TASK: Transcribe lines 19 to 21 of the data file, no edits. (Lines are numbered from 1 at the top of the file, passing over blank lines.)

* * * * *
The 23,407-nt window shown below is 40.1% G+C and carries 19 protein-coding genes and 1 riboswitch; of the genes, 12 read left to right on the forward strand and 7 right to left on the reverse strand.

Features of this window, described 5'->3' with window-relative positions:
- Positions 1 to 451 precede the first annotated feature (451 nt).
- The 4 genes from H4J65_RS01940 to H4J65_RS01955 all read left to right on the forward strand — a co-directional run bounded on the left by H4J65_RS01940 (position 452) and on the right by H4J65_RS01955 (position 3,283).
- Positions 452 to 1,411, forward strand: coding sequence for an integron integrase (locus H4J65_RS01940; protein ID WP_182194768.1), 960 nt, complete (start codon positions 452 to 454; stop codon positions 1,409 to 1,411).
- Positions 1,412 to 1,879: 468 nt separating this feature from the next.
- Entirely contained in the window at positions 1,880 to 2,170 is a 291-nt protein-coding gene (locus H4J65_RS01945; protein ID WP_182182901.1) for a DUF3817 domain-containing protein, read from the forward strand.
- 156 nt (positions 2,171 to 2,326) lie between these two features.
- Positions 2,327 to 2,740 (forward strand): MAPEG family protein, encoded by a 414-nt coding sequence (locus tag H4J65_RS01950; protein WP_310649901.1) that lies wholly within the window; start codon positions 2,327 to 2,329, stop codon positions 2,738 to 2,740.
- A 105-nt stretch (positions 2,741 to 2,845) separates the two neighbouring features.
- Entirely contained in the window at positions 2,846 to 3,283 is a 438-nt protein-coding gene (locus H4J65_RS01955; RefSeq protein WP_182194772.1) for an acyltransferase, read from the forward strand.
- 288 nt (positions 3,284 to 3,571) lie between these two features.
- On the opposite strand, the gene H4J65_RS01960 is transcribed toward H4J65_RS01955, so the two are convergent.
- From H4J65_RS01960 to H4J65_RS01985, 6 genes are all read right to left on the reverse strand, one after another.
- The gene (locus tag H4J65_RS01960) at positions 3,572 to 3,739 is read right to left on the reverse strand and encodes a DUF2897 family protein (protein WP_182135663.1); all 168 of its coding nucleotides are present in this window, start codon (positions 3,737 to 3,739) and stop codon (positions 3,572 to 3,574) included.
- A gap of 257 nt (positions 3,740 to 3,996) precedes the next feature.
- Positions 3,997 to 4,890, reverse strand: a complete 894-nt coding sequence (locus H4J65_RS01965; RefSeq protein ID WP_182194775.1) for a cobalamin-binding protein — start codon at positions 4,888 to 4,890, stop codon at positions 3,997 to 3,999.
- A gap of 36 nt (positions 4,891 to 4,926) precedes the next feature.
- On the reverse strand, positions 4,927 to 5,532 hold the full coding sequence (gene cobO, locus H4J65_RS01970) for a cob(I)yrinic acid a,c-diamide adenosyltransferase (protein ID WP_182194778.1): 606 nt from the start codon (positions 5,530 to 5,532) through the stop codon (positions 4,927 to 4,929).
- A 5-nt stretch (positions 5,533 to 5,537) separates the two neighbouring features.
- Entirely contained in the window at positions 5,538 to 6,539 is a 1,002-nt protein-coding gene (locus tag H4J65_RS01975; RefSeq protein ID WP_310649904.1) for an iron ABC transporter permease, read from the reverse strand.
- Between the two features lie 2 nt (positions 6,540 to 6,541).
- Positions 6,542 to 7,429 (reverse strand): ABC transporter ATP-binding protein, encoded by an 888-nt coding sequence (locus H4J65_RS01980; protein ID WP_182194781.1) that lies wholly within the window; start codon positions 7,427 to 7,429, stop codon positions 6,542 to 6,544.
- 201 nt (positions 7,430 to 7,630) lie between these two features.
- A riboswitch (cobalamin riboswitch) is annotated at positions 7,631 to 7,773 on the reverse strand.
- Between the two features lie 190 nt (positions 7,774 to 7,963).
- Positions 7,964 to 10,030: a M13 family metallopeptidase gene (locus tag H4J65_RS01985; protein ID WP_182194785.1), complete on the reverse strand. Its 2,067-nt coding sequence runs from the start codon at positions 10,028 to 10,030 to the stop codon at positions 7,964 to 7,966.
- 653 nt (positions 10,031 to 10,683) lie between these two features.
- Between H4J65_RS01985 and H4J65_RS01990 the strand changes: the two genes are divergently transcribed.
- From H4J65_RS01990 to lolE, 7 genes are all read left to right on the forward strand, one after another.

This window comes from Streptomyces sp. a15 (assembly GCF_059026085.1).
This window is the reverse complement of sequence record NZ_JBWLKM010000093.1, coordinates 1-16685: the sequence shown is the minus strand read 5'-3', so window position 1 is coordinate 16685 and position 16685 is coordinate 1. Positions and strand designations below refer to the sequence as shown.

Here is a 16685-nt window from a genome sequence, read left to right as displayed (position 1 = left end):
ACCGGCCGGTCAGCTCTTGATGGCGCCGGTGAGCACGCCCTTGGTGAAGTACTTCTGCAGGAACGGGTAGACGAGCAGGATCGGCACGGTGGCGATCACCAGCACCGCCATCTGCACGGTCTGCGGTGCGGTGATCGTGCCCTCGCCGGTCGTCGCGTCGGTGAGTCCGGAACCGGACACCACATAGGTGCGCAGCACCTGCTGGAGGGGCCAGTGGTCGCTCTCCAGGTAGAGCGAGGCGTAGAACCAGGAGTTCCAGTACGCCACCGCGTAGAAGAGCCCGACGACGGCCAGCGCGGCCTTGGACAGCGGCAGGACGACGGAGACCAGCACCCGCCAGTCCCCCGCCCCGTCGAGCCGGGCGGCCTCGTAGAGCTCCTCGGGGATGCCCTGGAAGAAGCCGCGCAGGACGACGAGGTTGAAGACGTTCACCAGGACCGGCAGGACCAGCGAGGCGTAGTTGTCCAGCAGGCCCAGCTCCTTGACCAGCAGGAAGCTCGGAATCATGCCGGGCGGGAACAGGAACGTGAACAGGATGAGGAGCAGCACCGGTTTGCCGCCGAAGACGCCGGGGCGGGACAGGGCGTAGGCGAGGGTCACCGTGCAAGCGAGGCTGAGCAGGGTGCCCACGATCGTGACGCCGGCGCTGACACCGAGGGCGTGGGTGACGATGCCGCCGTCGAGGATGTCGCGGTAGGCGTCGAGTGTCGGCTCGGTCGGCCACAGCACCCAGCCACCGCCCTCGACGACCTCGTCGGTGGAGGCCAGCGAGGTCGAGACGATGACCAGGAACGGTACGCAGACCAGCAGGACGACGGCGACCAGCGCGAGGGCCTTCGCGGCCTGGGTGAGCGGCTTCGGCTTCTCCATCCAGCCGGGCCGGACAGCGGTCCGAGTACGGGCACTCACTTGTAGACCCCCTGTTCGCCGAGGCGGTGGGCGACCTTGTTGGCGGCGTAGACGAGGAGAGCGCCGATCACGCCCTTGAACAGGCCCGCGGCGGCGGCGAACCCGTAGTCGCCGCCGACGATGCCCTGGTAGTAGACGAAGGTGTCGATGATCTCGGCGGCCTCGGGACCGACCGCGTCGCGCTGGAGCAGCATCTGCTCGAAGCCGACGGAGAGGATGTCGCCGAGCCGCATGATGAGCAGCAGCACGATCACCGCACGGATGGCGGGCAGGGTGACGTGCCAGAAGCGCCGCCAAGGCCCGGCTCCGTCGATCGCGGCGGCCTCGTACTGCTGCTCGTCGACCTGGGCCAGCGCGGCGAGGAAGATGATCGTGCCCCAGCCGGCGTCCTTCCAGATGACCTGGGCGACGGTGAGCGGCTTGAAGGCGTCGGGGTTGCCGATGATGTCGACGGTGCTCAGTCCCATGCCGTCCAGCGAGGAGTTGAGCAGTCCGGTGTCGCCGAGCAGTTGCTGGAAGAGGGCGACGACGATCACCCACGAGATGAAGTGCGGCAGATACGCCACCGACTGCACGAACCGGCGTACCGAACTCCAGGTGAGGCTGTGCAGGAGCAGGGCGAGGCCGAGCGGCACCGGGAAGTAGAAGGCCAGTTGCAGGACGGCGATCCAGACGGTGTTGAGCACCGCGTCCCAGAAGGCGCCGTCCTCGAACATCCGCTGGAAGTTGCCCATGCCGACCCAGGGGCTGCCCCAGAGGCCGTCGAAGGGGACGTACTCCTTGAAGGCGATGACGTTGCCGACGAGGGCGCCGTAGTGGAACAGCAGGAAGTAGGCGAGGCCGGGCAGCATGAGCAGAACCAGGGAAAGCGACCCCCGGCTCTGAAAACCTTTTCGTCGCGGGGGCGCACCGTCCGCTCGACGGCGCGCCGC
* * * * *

- On the reverse strand, positions 4,927 to 5,532 hold the full coding sequence (gene cobO, locus H4J65_RS01970) for a cob(I)yrinic acid a,c-diamide adenosyltransferase (protein ID WP_182194778.1): 606 nt from the start codon (positions 5,530 to 5,532) through the stop codon (positions 4,927 to 4,929).
- A 5-nt stretch (positions 5,533 to 5,537) separates the two neighbouring features.
- Entirely contained in the window at positions 5,538 to 6,539 is a 1,002-nt protein-coding gene (locus tag H4J65_RS01975; RefSeq protein ID WP_310649904.1) for an iron ABC transporter permease, read from the reverse strand.